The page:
Friday, September 23, 2016

Things Will Never Be the Same--Fall 2016 Bloggers Quilt Festival

It's time for that wonderful on-line Bloggers Quilt Festival once again! Amy does a great job putting this together and I'd like to thank her for her efforts! The quilt was one that I questioned very seriously whether it should be included. But then, I thought, if even one person gets inspired by this quilt to make their own story quilt, then it will all be totally worthwhile.
The story of a fire in our town
These kinds of story quilts are quite grueling actually. I don't think I realized the depth of emotion required to get to a finish, until last year when I finally took the last stitch and just sort of sagged back into my chair. My story is similar to lots of other people's across the USA {and Australia} in the last several years, only we didn't actually lose our house. Almost! But to some people that doesn't matter because 'almost' can't possibly be traumatic. lol  Yeah. Still laughing. But at least it was nature, not people causing the damage like in the case of the current rioting issues across the nation. I think that would be harder to process, don't you?
Trying to figure things out
There's always so much mental conflict, emotion and horror at dealing with these destructive acts of nature. Feeling completely out of control and wanting to place a little blame, figure out what went wrong and what we might do differently the next time. Feeling so fragile in the face the aftermath--what our family and friends are having to deal with. Trying to give real, true help and not just throw a little pity their way and then forget about their pain. Planning and working through the implementation of this quilt really helped me put all those feelings where they belonged and worked as a sort of therapy. Oh how I loved and hated this quilt!
Lots of crazy emotions
So much harder than I thought it would be, but I felt so driven to tell the story. Because it matters! And if you're a quilter, how else to tell the story but with fabric and thread? Stitch after stitch, I could feel the emotion being embedded into the fiber, almost beyond my control! Little details being added in constantly to add more emphasis--such as the little red and white dotty circles representing the embers flying through our town, setting one thing after another on fire. The flag that flew upside down in our town for months, signally our great distress to outsiders. The way I tried to write 'Pateros' to emulate our town sign that eerily burned {completely into two and then incinerated} and  now can never be replaced because of new zoning laws.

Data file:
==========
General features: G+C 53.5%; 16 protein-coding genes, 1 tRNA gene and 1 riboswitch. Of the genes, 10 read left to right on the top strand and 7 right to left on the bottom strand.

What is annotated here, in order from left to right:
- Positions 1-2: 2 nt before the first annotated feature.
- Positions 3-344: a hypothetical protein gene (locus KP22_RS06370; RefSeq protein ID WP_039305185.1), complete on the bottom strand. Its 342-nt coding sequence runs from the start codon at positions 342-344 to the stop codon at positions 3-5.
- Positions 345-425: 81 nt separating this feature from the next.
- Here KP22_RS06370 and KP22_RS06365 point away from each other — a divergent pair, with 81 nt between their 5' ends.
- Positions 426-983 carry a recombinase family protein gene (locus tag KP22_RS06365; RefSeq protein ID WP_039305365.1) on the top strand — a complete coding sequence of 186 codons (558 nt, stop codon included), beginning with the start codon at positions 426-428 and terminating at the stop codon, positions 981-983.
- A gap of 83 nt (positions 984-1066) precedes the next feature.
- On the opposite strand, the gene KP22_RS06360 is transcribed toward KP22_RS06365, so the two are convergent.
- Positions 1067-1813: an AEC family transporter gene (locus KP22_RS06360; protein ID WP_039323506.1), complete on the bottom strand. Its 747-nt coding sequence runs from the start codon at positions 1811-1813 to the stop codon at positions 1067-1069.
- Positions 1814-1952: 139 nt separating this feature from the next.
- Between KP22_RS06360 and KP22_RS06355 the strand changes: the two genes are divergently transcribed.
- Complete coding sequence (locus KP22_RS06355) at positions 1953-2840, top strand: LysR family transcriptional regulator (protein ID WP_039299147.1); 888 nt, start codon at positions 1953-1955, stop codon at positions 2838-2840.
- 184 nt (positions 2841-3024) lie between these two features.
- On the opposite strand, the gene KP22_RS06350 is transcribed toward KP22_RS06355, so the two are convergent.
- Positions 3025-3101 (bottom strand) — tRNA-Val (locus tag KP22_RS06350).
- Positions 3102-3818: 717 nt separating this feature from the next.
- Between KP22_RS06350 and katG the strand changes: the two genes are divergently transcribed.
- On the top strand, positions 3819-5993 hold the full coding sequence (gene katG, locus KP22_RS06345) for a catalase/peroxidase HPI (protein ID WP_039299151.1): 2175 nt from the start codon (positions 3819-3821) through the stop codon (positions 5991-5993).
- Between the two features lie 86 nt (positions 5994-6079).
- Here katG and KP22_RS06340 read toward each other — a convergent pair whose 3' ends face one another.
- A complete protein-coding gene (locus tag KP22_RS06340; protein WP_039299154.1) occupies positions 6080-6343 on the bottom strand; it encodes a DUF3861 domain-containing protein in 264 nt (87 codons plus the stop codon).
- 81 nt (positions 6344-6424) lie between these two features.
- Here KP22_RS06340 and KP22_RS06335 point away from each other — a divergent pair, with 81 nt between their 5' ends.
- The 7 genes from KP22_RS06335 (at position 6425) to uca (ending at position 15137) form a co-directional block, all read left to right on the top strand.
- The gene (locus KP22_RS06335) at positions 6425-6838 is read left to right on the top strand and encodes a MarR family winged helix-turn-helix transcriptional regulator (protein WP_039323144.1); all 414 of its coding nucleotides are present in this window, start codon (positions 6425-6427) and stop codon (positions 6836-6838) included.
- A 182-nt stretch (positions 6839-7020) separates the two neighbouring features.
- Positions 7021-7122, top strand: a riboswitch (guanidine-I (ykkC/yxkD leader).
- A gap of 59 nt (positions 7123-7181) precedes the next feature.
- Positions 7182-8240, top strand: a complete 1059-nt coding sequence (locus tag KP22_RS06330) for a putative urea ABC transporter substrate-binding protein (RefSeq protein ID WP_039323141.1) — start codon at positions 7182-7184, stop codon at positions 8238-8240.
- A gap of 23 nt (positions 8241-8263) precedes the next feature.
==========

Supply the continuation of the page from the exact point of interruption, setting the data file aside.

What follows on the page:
The pain of determining the value of our belongings
I posted a bit about the process on my blog here and there, but always felt so inadequate. Which then got a lot worse when I entered the quilt into our local quilt show {on the 1 yr. anniversary of our town burning} only to be basically shunned. {Yeah, it's true 'cuz this year I didn't even get my usual email to enter quilts!} My emotions were ALL OVER THE PLACE after that, but as my mom says, it got my 'mad up' and gave me the motivation to enter the quilt into a larger venue.
It really happened just like that
So terrifying, but at least it proved to me that I wasn't a complete and total whacko. Genuine shock and awe followed when I got the first glimpse of my quilt hanging in that much larger show. A Best of Show ribbon!! and whenever I made my way back over to look at my quilt, people standing in front of it for a very long time. This happened at the one other show I entered this quilt into as well. People standing, reading through the quilt, taking pictures, talking and crying with their friends as they took the time to process the message. So gratifying that the message was able to resonate with strangers. So humbling.
Things Will Never Be the Same
I don't care if this quilt gets voted on or not in this festival. It just seemed like a good place to enter it and say I'm so grateful to be a quilter in times like these. Whether or not I have another story quilt in me remains to be seen. This one still gets my nerves humming along just by reading through the words and remembering that day. That summer. And yes people in our community have moved on, recovered and/or rebuilt. Their lives have definitely improved, most of them. But not all. Some will always view that summer as the moment when their lives took a turn for the worse. That seems to be the capriciousness of life the world over.

Anyway, thanks for reading through if you did. My loyal readers have already heard the whole story over and over and over and over.*wink  I'm entering this quilt into the Applique category if you'd like to go have a look there as well!

24 comments:

  1. I've loved it from the beginning. And several times I have thought back to your post of how devastated you were when it was hung back in that dark corner.
    Rondi